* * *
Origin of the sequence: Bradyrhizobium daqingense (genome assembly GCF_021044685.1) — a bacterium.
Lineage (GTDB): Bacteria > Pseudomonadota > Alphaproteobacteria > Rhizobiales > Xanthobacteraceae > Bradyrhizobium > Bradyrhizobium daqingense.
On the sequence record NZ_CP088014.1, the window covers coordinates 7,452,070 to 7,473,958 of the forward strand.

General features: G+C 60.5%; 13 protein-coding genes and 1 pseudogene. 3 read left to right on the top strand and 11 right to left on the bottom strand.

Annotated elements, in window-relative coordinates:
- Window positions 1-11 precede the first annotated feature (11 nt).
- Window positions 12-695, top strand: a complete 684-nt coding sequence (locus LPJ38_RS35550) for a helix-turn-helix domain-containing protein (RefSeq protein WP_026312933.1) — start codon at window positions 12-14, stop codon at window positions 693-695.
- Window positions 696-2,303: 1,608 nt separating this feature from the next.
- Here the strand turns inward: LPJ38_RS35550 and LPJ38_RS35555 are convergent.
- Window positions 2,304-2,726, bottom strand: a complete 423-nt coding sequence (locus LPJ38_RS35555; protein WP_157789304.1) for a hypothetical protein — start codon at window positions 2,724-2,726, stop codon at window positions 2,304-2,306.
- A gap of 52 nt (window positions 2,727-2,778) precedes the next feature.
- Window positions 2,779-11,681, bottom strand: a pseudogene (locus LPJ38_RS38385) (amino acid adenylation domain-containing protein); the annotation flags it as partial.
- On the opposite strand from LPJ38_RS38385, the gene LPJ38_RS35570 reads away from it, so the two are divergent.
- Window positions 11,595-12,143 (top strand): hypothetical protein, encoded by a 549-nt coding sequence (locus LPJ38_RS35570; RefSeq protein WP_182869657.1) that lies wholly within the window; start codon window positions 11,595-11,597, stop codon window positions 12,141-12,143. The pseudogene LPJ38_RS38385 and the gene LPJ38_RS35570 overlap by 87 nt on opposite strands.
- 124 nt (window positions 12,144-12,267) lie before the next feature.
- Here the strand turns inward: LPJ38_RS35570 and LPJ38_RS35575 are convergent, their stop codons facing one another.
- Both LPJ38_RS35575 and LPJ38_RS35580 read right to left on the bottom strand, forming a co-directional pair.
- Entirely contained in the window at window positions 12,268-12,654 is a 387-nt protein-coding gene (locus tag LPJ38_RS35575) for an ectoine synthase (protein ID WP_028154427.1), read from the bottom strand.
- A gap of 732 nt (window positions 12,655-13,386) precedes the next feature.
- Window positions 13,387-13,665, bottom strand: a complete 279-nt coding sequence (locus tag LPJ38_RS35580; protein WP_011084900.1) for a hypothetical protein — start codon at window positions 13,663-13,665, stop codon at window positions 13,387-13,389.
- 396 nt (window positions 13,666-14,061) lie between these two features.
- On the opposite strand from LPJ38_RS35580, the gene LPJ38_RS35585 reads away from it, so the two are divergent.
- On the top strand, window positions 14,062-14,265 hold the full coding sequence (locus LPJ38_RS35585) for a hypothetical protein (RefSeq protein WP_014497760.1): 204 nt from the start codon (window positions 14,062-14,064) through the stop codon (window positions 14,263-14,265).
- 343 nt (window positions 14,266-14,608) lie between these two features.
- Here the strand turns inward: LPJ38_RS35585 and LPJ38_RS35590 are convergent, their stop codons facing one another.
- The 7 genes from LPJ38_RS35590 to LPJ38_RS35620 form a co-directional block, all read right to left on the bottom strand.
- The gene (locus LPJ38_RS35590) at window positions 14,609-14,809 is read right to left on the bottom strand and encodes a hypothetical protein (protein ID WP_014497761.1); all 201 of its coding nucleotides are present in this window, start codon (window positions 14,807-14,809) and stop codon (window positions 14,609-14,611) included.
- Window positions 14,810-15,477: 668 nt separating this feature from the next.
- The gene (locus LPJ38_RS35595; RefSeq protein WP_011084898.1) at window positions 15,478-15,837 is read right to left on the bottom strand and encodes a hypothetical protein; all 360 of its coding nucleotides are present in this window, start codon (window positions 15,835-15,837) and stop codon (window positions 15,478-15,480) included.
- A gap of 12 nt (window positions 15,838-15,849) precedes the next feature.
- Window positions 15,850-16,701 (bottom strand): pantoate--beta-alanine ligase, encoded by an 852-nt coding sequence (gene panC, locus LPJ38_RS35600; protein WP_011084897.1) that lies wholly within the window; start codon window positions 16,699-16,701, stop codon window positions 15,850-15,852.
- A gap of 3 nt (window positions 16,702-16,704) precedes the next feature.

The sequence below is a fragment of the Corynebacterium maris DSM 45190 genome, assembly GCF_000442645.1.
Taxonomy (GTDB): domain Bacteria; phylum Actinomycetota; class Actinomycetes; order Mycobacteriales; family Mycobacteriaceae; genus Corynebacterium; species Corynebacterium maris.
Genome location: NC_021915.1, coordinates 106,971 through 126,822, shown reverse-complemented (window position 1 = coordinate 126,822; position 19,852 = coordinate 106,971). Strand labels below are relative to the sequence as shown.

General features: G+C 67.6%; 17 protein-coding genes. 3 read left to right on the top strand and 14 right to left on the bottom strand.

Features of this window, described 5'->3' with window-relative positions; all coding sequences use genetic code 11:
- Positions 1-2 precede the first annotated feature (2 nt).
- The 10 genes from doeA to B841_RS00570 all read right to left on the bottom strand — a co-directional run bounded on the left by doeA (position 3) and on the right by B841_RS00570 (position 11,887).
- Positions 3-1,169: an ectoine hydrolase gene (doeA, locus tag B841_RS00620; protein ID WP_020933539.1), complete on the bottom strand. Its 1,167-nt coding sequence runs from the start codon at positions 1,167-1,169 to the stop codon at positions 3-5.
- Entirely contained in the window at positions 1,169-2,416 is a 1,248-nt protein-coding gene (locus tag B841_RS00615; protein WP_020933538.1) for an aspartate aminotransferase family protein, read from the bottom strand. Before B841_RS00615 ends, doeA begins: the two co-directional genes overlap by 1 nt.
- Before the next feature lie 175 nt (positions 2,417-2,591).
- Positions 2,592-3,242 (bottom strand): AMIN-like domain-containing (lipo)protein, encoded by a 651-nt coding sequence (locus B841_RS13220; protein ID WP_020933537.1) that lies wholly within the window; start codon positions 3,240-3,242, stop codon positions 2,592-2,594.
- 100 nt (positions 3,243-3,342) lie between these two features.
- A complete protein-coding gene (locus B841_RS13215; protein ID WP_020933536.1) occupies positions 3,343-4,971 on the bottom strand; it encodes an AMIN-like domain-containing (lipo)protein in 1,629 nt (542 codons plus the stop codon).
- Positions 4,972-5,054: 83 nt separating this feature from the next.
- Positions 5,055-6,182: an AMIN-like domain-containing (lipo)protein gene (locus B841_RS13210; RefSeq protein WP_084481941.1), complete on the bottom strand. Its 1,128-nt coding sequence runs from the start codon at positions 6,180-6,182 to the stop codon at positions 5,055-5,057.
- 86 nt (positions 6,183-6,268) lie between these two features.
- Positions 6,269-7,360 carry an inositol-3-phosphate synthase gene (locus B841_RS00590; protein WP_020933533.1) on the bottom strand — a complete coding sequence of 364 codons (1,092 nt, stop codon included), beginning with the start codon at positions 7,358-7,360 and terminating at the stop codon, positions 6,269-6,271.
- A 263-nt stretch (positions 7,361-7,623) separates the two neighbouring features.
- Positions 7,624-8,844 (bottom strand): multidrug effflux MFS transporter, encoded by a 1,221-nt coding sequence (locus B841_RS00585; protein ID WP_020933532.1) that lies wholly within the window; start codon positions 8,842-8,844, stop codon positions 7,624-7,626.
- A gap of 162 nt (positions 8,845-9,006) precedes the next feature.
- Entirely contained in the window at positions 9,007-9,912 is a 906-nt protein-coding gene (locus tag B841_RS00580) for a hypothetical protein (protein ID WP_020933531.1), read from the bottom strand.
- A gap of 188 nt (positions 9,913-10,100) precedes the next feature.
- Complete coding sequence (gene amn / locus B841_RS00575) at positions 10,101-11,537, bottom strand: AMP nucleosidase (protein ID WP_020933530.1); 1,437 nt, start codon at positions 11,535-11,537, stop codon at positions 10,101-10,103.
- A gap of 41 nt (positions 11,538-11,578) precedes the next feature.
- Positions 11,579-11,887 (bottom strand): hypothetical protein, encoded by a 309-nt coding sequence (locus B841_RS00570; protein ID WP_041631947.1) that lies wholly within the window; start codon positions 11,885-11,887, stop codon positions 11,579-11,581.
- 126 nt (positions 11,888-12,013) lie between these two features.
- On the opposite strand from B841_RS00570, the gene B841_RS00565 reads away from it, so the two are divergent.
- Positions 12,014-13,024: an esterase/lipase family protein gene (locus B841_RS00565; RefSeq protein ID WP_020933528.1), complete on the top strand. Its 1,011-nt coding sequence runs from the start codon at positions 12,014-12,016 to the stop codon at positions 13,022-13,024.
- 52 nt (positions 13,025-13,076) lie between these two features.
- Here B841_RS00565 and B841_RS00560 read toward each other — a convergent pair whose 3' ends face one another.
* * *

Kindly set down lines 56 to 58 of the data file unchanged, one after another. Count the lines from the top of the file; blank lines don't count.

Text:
- A gap of 41 nt (positions 11,538-11,578) precedes the next feature.
- Positions 11,579-11,887 (bottom strand): hypothetical protein, encoded by a 309-nt coding sequence (locus B841_RS00570; protein ID WP_041631947.1) that lies wholly within the window; start codon positions 11,885-11,887, stop codon positions 11,579-11,581.
- 126 nt (positions 11,888-12,013) lie between these two features.